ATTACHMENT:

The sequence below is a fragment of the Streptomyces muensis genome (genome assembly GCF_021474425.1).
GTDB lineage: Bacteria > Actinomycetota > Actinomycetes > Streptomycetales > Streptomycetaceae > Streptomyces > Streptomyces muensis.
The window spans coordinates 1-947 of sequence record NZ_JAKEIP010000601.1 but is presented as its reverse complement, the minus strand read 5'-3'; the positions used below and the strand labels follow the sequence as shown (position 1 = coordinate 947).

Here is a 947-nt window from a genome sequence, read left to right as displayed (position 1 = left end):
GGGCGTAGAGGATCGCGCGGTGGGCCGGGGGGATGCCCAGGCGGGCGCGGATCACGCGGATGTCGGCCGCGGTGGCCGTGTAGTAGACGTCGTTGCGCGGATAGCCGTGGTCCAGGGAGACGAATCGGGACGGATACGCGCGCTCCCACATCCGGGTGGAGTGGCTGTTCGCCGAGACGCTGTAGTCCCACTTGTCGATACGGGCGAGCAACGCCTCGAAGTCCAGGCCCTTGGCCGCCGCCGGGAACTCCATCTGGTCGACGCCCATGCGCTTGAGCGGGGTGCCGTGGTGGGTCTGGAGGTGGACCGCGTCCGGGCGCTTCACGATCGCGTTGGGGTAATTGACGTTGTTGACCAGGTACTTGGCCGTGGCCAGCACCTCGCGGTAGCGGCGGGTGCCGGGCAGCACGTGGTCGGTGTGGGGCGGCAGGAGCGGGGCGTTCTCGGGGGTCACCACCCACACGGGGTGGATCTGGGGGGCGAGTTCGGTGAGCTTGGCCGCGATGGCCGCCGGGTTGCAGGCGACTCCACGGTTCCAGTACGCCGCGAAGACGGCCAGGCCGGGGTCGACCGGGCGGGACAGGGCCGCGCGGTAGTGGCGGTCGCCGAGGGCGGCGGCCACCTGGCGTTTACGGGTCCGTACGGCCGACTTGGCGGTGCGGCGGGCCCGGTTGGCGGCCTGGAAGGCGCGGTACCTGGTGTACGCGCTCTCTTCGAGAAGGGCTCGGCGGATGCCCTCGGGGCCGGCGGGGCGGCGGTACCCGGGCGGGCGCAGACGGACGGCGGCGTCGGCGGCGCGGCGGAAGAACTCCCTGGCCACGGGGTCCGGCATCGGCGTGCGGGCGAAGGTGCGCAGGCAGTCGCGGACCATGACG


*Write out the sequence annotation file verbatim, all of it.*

The sequence below is a fragment of the Streptomyces muensis genome (genome assembly GCF_021474425.1).
GTDB lineage: Bacteria > Actinomycetota > Actinomycetes > Streptomycetales > Streptomycetaceae > Streptomyces > Streptomyces muensis.
The window spans coordinates 1-947 of sequence record NZ_JAKEIP010000601.1 but is presented as its reverse complement, the minus strand read 5'-3'; the positions used below and the strand labels follow the sequence as shown (position 1 = coordinate 947).

Here is a 947-nt window from a genome sequence, read left to right as displayed (position 1 = left end):
GGGCGTAGAGGATCGCGCGGTGGGCCGGGGGGATGCCCAGGCGGGCGCGGATCACGCGGATGTCGGCCGCGGTGGCCGTGTAGTAGACGTCGTTGCGCGGATAGCCGTGGTCCAGGGAGACGAATCGGGACGGATACGCGCGCTCCCACATCCGGGTGGAGTGGCTGTTCGCCGAGACGCTGTAGTCCCACTTGTCGATACGGGCGAGCAACGCCTCGAAGTCCAGGCCCTTGGCCGCCGCCGGGAACTCCATCTGGTCGACGCCCATGCGCTTGAGCGGGGTGCCGTGGTGGGTCTGGAGGTGGACCGCGTCCGGGCGCTTCACGATCGCGTTGGGGTAATTGACGTTGTTGACCAGGTACTTGGCCGTGGCCAGCACCTCGCGGTAGCGGCGGGTGCCGGGCAGCACGTGGTCGGTGTGGGGCGGCAGGAGCGGGGCGTTCTCGGGGGTCACCACCCACACGGGGTGGATCTGGGGGGCGAGTTCGGTGAGCTTGGCCGCGATGGCCGCCGGGTTGCAGGCGACTCCACGGTTCCAGTACGCCGCGAAGACGGCCAGGCCGGGGTCGACCGGGCGGGACAGGGCCGCGCGGTAGTGGCGGTCGCCGAGGGCGGCGGCCACCTGGCGTTTACGGGTCCGTACGGCCGACTTGGCGGTGCGGCGGGCCCGGTTGGCGGCCTGGAAGGCGCGGTACCTGGTGTACGCGCTCTCTTCGAGAAGGGCTCGGCGGATGCCCTCGGGGCCGGCGGGGCGGCGGTACCCGGGCGGGCGCAGACGGACGGCGGCGTCGGCGGCGCGGCGGAAGAACTCCCTGGCCACGGGGTCCGGCATCGGCGTGCGGGCGAAGGTGCGCAGGCAGTCGCGGACCATGACG